But I have to admit that there are some moments that made me cringe a little, when I wondered if the female subjugation stuff went a little too far. For instance, when they show the row of obese women hooked up to milking machines, or when one of the beautiful breeder women begs to go back to Immortan Joe, the egomaniacal leader of The Citadel, I thought, Goddammit! What is this? What are your thoughts about these scenes? Do you think they play a role in the feminist commentary of the movie (if such a thing exists) or do you think they’re superfluous or necessary for a different reason?

Monet: I think one could argue that in a post-apocalyptic world every person should have a role in society and if you just happen to be a woman, and you have the ability to provide milk then you could do that, right? But when a society forces and even imprisons a person into a specific role, specific to their sex, well then, it’s time to go Furiosa on them. When the breeder tries to go back, I thought that was spot-on, too, though probably more dramatic than it had to be. It was one of the few obvious moments in an otherwise subtle movie.

So now that we agree that the movie is a feminist movie, my question to you is why are there so few movies like Mad Max? Why aren’t there more movies where the sexes feel equal?

Jaime: You make a good point about how everyone should help out according to their ability (Karl Marx would agree.), but you’re right, it goes too far when people are forced into roles. The women are definitely subjugated, but I’d argue that the men are, too, which I guess is what you’re saying about the sexes being equal. Those poor War Boys who live to die for Immortan Joe are certainly not making informed choices about their lives. They think they are though. They’ve totally bought into the mythology that Joe is God, and they’re willing to die for him. That’s what scarcity of resources will do to people. The one who controls the water controls the world.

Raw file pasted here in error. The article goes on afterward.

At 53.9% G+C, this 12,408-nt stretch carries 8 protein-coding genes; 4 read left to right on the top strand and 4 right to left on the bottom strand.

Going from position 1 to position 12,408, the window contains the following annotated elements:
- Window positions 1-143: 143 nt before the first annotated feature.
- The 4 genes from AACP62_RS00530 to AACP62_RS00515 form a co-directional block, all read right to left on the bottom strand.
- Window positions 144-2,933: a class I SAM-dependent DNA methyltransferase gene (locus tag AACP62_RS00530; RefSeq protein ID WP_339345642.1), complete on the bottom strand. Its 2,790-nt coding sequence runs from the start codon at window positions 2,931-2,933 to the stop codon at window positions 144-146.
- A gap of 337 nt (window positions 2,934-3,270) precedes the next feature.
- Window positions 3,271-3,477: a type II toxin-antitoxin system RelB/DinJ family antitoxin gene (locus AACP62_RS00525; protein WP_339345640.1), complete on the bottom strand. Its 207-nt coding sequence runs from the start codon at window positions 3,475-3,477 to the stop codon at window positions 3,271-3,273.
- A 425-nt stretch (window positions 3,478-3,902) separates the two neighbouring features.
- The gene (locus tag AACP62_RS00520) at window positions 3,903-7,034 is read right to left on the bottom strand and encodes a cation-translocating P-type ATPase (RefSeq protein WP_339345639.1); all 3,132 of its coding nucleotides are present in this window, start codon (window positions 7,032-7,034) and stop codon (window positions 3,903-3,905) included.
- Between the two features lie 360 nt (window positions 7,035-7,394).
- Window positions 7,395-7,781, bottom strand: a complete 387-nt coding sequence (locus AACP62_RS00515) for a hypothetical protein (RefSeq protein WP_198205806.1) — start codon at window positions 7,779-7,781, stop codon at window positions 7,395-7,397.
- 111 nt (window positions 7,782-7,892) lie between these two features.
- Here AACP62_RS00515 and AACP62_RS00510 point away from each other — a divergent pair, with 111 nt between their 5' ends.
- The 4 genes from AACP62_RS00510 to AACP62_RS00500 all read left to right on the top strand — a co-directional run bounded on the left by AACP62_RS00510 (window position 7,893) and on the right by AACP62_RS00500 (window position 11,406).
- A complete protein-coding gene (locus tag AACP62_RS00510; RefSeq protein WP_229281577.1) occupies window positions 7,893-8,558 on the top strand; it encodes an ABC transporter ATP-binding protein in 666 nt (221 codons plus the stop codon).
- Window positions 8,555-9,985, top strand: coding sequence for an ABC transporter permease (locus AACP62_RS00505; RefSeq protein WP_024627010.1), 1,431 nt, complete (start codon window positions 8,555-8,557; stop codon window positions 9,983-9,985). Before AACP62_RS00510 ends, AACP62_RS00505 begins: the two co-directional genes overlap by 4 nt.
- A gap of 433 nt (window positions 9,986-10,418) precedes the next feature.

As for movie executives, they’re stupid and make decisions out of fear. Just kidding, I don’t know, but I suspect that that’s true. It’s all about money for them, so they only want to do what they know has worked in the past. They’re risk averse because one bad movie deal can hurt for a long time or even destroy a studio. Action franchises make big bucks, and most of those are male-driven narratives. In 2014, only two of the ten top grossing American movies featured female characters as the protagonists (Katniss in The Hunger Games and Maleficent in her self-titled movie). It’s interesting to note that both of these movies are targeted toward a younger audience, not adults, which might mean the studios have more faith in young people latching onto female-driven storylines.

I’m surprised that so few movies feature female protagonists since women buy half of all tickets sold and make up 52% of all moviegoers. This article also mentions that the international market has increased to 70%, which means that creative decisions are probably being made with China and other emerging markets in mind. I guess that could explain some of this, but this problem has a long history, so I’m not sure.